On the Demonization of Violent Resistance

Citizens lining up to protect Baltimore police.
Citizens lining up to protect Baltimore police.

This is the first of two posts from the Edge on what is currently happening in Baltimore…

The recent protests in Baltimore have gained widespread media attention in the US, especially the level of violence to which the protesters have risen. It seems that both whites and African Americans are lamenting the actions of the violent protesters. One young African American man in Baltimore took to YouTube with this commentary, ending up on the front page of Reddit: Continue reading “On the Demonization of Violent Resistance”

Israel Is Nacho Cheese, Or Why You Should Study Religion

Many of you will have seen Steven Ramey’s recent post on how nacho cheese is a floating signifier: it lacks a legal definition and, as such, its use is recreated on an ongoing basis by different social actors, many of whom profit from peddling their wares as “nacho cheese.”

Steven’s post was picked up and commented on by Timothy Michael Law at Marginalia. While reading, I noticed a provocative juxtaposition between the nacho cheese comments and an advertisement for other Marginalia content:

Nacho Israel“Israel,” like “nacho cheese,” is a floating signifier subjected to ongoing recreation and contestation. In fact, the quotation from Steven’s post would be just as true if we swapped the terms: Continue reading “Israel Is Nacho Cheese, Or Why You Should Study Religion”

You Are What You Read, with Craig Martin (Part 3)

For a new Culture on the Edge series “You Are What You Read” we’re asking each member to answer a series of questions about books — either academic or non-academic — that have been important or influential on us.

3. Name one of your favorite books that’s not a theory book.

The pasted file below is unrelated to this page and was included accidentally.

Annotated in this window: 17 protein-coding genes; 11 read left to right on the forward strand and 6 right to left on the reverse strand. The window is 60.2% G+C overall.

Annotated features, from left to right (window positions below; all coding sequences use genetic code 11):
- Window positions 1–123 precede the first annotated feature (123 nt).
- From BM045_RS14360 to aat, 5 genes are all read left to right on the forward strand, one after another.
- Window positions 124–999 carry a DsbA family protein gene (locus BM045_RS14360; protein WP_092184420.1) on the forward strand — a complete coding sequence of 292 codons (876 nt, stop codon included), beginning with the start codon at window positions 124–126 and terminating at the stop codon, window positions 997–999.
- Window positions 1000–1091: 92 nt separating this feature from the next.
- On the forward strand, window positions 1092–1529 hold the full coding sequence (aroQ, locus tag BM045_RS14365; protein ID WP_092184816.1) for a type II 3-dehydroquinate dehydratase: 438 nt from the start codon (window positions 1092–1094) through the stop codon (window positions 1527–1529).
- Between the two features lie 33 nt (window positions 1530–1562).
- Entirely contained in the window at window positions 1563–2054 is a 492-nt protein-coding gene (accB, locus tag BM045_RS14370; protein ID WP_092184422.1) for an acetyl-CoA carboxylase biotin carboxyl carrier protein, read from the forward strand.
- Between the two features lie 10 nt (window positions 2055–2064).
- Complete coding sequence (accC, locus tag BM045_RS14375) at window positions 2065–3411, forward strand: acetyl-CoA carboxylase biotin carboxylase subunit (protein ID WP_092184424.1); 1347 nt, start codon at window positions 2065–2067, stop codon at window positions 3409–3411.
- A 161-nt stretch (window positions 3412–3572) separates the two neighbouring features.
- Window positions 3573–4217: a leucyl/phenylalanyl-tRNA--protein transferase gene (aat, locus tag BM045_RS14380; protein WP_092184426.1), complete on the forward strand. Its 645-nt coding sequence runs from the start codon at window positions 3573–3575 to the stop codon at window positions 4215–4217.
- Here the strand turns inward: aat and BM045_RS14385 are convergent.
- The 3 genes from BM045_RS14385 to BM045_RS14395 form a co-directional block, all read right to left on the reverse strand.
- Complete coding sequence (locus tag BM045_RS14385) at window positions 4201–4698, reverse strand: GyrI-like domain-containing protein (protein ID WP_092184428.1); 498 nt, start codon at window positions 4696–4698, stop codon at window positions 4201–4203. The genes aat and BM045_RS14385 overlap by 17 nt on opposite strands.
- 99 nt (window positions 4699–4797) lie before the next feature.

Naming two books is cheating I guess, but I adore Mark Twain’s The Adventures of Huckleberry Finn and A Connecticut Yankee in King Arthur’s Court. As Twain grew older — at least as I read him — he became almost as skeptical about morality as was Nietzsche. For Twain, humans are neither good nor evil; rather, human behavior simply follows from the processes socialization to which we’re subjected from the cradle, and moral evaluations of human behavior are not based on a universal ethics but are always relative to the sympathies with which one has been socialized. Consider the narrator’s commentary in Connecticut Yankee: Continue reading “You Are What You Read, with Craig Martin (Part 3)”

You Are What You Read, with Craig Martin (Part 2)

For a new Culture on the Edge series “You Are What You Read” we’re asking each member to answer a series of questions about books — either academic or non-academic — that have been important or influential on us.

2. Name one of your favorite theory books.

While I’m tempted to name one of my favorites by Althusser, Derrida, Foucault, Bourdieu, or Butler, I think I’ll go with Durkheim’s The Division of Labor in Society. While Elementary Forms seems to be everyone’s favorite in religious studies, I have a strong preference for Division of Labor. In Division of Labor we see the best and worst of Durkheim all at once: sometimes rigorous and sometimes sloppy in his argumentation, he delivers a devastating blow to methodological individualism, he shows how culture is fundamentally related to society or social structure, but — although he frequently departs from the self-serving views of his contemporaries — he speaks freely of “primitive savages” across the globe and ratifies a certain brand of European ethnocentrism. I love teaching Division of Labor because I get to show students a brilliant mind whose views deserve continual consideration yet not always acceptance. Every lecture turns out to be a love letter of sorts to Durkheim, but with a love that resists romaniticizing him and instead loves him despite his flaws.

Plus, I hate methodological individualism, so there’s that. Continue reading “You Are What You Read, with Craig Martin (Part 2)”